Showing posts from May, 2017

Speak Up for Our Monuments

The Department of Interior is soliciting public comments on our national monuments as it considers potential steps to revoke or undermine protections for these natural treasures.  All you have to do is visit the website here and express your support for the monuments under review, ranging from Mojave Trails to Bears Ears.  You can write a sentence, or you can attach a document with more detailed comments.  Any comment helps! Here is what I submitted: Dear Secretary Zinke: I am an outdoor enthusiast and father of a one-year-old daughter who I hope will have the same opportunities that I and our ancestors have had to enjoy the natural beauty of America. I am writing in support of our national monuments; each of the monuments currently under review should be protected for future generations to enjoy.   I believe that the public statements made by President Trump in support of altering monuments at the signing of Executive Order 13792 establishes a presump

Can We Transition to Renewable Energy Without Destroying More Desert?

Earlier this week I wrote about the renewable energy industry's complaints that desert conservation was slowing the deployment of utility-scale solar and wind projects.  The newspaper article that gave these industry complaints a soapbox described renewable energy development on public lands as "slowed to a crawl."  New projects proposals may have slowed down for economic reasons that were buried in the article, but public and private lands in our deserts have been significantly transformed over the past few years. One of three Ivanpah Solar power towers glares in the distance, while construction on the Stateline Solar project can be seen beyond that.  Mojave yucca and creosote bush-studded terrain is replaced with several square miles of utility-scale energy projects. Industry lobbyists want us to assume that we cannot reach our goal of 100% renewable energy without destroying intact desert wildlands.  Over the past few years we learned why this cannot be allowed

Desert Sun Article Blames Conservation for Lull in Energy Development

A Desert Sun  article erroneously suggests that the Desert Renewable Energy Conservation Plan (DRECP) is to blame for a lull in new utility-scale renewable energy projects on public lands in the California desert.  The more significant reason - economics - is buried in the piece, while the rest of the article gives the (industry-favored) impression that something has to give - either we sacrifice even more of the desert or we're left with no solution to climate change.  The timing of the article couldn't be better for the industry.  Californians are eager to prove the Trump administration wrong and increase renewable energy generation, while the Trump administration is eager to please industry and roll back protections for public lands.  But the article pushes an inaccurate premise that rolling back conservation designations in the desert is going to be necessary to meet a more aggressive renewable energy target in California. The problems with the article start with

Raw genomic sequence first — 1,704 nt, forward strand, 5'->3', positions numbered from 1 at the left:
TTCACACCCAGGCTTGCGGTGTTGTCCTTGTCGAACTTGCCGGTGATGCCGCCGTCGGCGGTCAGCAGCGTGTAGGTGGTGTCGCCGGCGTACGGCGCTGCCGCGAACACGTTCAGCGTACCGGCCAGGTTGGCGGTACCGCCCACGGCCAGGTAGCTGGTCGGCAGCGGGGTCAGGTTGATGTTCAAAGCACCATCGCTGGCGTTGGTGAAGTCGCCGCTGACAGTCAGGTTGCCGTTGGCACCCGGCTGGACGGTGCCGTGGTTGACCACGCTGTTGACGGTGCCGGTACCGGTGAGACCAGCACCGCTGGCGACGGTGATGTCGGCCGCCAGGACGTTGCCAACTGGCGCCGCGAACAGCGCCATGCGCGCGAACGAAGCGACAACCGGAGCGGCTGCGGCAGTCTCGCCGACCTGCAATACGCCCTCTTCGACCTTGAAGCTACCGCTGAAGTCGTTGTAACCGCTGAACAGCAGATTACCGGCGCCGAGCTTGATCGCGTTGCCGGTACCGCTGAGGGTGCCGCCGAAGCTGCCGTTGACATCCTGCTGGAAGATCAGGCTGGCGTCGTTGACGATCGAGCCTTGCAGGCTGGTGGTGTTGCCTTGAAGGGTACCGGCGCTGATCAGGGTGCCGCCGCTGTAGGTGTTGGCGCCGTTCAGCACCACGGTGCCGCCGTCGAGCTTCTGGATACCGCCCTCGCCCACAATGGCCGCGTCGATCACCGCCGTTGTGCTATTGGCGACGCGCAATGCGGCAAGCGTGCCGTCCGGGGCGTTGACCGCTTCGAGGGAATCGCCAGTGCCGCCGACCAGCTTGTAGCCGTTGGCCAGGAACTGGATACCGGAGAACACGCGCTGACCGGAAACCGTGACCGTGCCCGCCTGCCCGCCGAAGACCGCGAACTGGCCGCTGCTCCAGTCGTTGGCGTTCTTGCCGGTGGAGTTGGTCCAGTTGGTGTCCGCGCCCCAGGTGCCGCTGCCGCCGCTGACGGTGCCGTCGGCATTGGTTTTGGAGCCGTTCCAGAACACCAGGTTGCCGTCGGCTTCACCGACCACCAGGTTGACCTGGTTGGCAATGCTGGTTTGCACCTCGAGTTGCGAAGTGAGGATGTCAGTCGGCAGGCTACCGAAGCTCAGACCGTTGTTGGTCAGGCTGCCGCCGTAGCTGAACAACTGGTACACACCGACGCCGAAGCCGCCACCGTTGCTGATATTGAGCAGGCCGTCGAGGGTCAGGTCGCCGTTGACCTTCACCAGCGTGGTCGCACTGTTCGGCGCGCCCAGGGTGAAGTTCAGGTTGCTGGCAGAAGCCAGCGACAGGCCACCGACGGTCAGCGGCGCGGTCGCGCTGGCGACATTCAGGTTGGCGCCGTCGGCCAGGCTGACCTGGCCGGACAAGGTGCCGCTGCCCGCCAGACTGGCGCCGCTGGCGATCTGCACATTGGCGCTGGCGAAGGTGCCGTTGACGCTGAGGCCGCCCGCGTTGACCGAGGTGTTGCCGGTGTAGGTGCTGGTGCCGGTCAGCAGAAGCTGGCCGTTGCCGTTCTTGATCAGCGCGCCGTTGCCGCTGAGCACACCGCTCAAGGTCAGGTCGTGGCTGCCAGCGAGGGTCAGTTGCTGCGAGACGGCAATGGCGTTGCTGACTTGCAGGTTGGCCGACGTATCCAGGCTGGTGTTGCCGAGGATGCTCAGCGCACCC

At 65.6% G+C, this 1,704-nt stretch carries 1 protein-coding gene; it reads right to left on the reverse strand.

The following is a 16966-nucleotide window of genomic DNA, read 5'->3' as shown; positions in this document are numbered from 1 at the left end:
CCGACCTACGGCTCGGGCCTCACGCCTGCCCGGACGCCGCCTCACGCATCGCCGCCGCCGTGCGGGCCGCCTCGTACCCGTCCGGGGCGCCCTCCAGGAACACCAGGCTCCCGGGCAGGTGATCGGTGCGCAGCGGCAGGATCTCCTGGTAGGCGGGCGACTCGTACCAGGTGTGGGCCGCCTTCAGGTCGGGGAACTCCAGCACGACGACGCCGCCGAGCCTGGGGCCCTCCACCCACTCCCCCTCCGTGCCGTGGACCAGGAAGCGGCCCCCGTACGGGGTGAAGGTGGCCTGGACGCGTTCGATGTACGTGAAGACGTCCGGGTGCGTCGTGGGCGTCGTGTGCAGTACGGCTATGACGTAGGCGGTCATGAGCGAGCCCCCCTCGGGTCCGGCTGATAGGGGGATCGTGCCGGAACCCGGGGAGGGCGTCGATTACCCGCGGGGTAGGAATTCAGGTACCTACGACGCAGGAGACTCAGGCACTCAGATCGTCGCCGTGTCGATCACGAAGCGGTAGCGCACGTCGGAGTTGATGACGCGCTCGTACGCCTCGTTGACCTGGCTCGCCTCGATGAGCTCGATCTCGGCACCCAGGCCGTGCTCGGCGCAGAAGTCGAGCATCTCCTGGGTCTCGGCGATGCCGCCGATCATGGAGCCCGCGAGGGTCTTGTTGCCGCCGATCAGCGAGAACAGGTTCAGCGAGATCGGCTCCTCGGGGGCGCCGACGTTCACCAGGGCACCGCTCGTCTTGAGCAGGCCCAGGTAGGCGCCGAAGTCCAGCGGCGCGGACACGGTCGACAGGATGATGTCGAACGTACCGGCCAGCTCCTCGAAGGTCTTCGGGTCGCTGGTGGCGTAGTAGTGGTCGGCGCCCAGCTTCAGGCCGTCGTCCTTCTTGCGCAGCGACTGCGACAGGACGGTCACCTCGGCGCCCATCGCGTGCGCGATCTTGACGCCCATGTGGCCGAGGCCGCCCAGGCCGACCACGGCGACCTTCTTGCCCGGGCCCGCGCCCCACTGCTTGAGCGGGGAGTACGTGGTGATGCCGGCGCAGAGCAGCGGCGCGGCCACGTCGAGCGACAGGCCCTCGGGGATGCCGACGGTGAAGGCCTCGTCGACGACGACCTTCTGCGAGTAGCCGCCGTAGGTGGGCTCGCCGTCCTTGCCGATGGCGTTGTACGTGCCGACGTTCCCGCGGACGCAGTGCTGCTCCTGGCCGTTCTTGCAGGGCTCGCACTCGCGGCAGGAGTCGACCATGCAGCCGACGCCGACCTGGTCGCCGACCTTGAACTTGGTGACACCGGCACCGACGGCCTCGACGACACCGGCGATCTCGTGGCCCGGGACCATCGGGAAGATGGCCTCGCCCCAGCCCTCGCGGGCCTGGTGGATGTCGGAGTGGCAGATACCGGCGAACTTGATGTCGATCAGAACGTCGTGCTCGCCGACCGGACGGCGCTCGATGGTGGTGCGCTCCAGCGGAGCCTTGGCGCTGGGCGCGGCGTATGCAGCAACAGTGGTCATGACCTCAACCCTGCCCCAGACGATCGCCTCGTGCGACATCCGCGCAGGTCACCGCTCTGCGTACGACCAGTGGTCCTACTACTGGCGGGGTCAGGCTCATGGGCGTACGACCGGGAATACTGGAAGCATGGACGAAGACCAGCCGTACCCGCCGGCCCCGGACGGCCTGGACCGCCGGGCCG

The Future of Our Public Lands in a Photo Contest

The Department of Interior, after announcing plans to review and potentially scale back protections for public lands, just re-posted the 2016 winner of its "Share the Experience" photo contest in the category of "scenic landscape."  It is indeed a beautiful photo of Fantasy Canyon on public lands in Utah.  But I have to wonder if the Secretary of Interior is sending a signal about the future of scenic landscapes by sending this around on social media today.  Had the photographer zoomed out much more, they would have revealed a landscape that not many of us consider scenic. Interior selected this photo of Fanatasy Canyon as a winner of its Share the Experience photo contest in 2016.  The Department of Interior re-posted it today, hours after commiting to a plan to potentially scale back protections for public lands.  Photo by John D'Onofrio. Fantasy Canyon is a small parcel - about ten acres - of land surrounded by dozens of square miles of oil drilling r

Monuments Make America Great

We are all familiar with the swirl of controversy surrounding the designation of national monuments.  People hear that all roads in a new monument will be closed.  Recreation will be outlawed.  That monuments are only created to protect wildlife.  I wouldn't support national monuments, either, if that were true. I don't just visit public lands to enjoy the wildlife that share the land with me.  I need lonely dirt roads that stretch over the horizon.   A remote campsite where I can relax with a beer in hand as the shadows of a mountain range creep across a wide valley at sunset.  I need monuments to keep the lights of the city far away, so I can see the the millions of stars above that remind me of my own insignificance in this universe. The sun sets across the Ward Valley in Mojave Trails National Monument.  This area was once-considered a candidate site for a nuclear waste dump. Others visit monuments for activities I may not personally enjoy.  That's usually what